I thought I would do the Chicago Bears weekly report card a little different this year. I’m going to grade by position as a whole rather than just a few individual players. Hopefully, I can give a little analysis on the whole team.
For Week 1, I’m not going to lie to you, it was easy to give out a lot of good grades for the blowout victory against the Indianapolis Colts. Any time the defense gets five takeaways and the offense scores five touchdowns, everyone is going to pass my class. However, a few people played like it was still the preseason, including Lovie Smith and his red flags. He’ll never get it right. Anyway, let’s get to the grades.
Quarterback – A-
Despite completing only 1 of his first 10 passes, Jay Cutler found his groove against a bad Colts defense, finishing the game 21/35 for 333 yards, 2 touchdowns and 1 interception. The pick-6 on the second drive of the game gave most Bears fans a scare, but seeing how he settled down afterwards showed his maturity. He led four drives of 70+ yards, hitting Brandon Marshall all over the field and connecting with Alshon Jeffery on a 42-yard touchdown strike (the throw sailed 60 yards in the air) late in the game. We are finally seeing what Cutler is capable of when he has reliable receivers. He deserves high marks for starting off the season with a bang. Jerry Angelo is somewhere complaining that Marshall is too tall to be a good receiver.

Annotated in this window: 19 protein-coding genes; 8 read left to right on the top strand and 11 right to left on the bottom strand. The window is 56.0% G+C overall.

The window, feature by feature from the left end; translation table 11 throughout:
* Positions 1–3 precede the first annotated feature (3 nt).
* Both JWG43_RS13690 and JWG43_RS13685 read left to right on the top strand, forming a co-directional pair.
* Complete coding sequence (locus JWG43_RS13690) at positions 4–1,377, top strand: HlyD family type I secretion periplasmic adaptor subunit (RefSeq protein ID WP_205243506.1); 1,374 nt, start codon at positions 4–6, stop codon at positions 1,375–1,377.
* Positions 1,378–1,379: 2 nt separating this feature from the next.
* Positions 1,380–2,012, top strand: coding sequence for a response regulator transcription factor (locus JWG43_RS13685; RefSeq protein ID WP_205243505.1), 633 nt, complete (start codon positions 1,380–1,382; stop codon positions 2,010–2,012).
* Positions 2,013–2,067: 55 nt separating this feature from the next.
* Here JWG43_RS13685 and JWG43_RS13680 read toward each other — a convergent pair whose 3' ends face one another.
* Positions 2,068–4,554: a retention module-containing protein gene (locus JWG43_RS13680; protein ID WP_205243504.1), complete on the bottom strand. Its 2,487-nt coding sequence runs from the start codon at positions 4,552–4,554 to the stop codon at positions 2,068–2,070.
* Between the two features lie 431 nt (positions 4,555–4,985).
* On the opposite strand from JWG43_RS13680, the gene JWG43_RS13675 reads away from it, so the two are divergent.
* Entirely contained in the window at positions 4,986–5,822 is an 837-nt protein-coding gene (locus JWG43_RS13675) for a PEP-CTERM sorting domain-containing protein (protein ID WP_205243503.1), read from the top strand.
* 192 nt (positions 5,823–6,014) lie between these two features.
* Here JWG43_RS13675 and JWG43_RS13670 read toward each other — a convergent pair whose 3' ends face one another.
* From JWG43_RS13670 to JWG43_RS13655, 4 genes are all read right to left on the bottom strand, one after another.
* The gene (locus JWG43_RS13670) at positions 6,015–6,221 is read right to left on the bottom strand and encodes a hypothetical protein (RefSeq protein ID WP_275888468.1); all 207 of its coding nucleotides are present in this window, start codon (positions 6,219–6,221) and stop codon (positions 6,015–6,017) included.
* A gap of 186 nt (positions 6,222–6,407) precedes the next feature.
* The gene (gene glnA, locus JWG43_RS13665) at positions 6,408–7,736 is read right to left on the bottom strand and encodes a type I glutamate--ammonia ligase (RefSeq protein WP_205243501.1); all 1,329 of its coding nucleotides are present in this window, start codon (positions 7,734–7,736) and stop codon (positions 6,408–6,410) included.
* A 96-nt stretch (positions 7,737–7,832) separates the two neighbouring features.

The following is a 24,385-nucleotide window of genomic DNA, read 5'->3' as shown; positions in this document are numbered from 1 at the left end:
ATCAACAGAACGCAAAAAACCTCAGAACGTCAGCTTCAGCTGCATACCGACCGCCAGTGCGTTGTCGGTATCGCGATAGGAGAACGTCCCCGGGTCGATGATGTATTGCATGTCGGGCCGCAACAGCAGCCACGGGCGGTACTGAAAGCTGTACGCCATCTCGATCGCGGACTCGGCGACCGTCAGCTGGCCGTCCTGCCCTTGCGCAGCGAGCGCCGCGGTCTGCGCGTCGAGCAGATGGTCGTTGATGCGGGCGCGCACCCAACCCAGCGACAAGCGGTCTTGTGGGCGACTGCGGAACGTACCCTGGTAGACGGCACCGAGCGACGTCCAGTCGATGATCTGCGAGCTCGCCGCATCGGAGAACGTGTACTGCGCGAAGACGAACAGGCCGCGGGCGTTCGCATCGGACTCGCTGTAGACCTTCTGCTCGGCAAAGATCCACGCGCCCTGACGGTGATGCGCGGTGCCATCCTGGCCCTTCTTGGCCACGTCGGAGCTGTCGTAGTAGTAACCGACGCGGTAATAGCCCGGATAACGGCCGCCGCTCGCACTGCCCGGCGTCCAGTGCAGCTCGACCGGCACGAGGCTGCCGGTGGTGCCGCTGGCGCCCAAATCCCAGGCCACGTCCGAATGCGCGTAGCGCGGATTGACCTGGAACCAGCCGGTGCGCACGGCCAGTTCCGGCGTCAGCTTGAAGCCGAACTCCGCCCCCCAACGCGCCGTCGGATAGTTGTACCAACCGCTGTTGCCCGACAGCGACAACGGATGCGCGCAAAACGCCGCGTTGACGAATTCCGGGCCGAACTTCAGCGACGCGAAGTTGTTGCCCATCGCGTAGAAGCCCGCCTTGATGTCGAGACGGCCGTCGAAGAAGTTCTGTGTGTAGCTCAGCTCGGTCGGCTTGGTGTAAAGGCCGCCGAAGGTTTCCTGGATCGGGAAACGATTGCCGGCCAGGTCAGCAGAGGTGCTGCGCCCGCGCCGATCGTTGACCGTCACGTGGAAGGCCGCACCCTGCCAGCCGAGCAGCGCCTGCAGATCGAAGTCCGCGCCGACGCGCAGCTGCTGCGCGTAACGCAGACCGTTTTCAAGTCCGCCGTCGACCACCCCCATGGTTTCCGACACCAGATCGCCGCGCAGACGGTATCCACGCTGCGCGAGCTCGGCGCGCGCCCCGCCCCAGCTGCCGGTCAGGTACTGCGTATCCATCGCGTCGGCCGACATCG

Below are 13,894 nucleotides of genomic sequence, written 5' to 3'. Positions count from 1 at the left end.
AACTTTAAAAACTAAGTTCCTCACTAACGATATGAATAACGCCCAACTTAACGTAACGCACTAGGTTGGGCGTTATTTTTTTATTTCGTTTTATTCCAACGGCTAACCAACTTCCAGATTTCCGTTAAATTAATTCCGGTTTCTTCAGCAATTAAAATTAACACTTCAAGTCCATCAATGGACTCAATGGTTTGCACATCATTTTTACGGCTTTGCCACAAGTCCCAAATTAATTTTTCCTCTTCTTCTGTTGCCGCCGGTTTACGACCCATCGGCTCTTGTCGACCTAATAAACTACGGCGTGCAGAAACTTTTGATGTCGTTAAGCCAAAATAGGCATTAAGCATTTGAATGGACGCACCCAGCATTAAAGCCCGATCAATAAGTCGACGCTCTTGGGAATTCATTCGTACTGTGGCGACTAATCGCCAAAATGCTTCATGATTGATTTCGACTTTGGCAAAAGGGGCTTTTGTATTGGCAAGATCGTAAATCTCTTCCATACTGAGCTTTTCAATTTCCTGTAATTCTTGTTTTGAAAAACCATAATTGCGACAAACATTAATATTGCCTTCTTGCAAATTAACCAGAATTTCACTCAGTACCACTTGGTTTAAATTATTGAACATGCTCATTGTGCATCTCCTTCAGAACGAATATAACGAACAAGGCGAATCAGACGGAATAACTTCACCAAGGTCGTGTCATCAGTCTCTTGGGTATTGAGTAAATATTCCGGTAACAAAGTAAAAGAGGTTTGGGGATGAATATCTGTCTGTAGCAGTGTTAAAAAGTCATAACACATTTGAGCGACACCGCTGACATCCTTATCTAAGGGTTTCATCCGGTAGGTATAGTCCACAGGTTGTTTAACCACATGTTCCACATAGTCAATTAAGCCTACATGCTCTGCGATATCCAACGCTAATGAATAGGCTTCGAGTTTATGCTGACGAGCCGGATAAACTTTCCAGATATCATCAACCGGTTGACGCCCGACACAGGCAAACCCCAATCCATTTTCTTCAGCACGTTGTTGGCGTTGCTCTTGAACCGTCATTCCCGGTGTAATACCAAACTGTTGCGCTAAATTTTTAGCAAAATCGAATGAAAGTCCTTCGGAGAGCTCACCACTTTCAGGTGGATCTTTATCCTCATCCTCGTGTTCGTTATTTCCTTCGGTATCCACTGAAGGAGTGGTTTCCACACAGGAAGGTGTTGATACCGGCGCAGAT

Wide Receivers – A
Brandon Marshall singlehandedly brought the grade up with his 8 catches, 119 yards and 1 touchdown. He’s going to be difficult for any secondary to handle. Jeffery made a beautiful catch for a touchdown late in the game, showing what he can do when defenses put all their focus on Marshall. Earl Bennett and Devin Hester didn’t have a huge impact on the game, but both had nice catches of 25+ yards to keep drives moving. Hester as a fourth option makes me pretty confident that the Bears can compete offensively with any team in the league.
Running Backs – A
I would have liked to have seen a little more Matt Forte (16 carries, 80 yards, 1 touchdown) and a little less Michael Bush (12 carries, 42 yards, 2 TDs) around mid-field. Bush is a capable back, but he needs to stick to what he does best, short yardage situations. He did have a 20-yard run, but it late in the fourth quarter when the game was out of reach. Either way, both guys did their job, Forte got them down the field and Bush got them in the end zone. They almost made me forget we ever had Marion Barber and Chester Taylor.
Tight Ends/Fullback – D+
My apologies to rookie Evan Rodriguez who had a great first career game. He showed that he can block out of the backfield or from the line. He will be used more and more as the season continues. Starting TE Kellen Davis is a waste of size and athleticism. He missed a bunch of blocks (including the first play of the game that resulted in a sack) and had a holding penalty that negated a 21-yard run. He is going to be in the dog house more than he’s going to be in the end zone this year.
Offensive Line – C+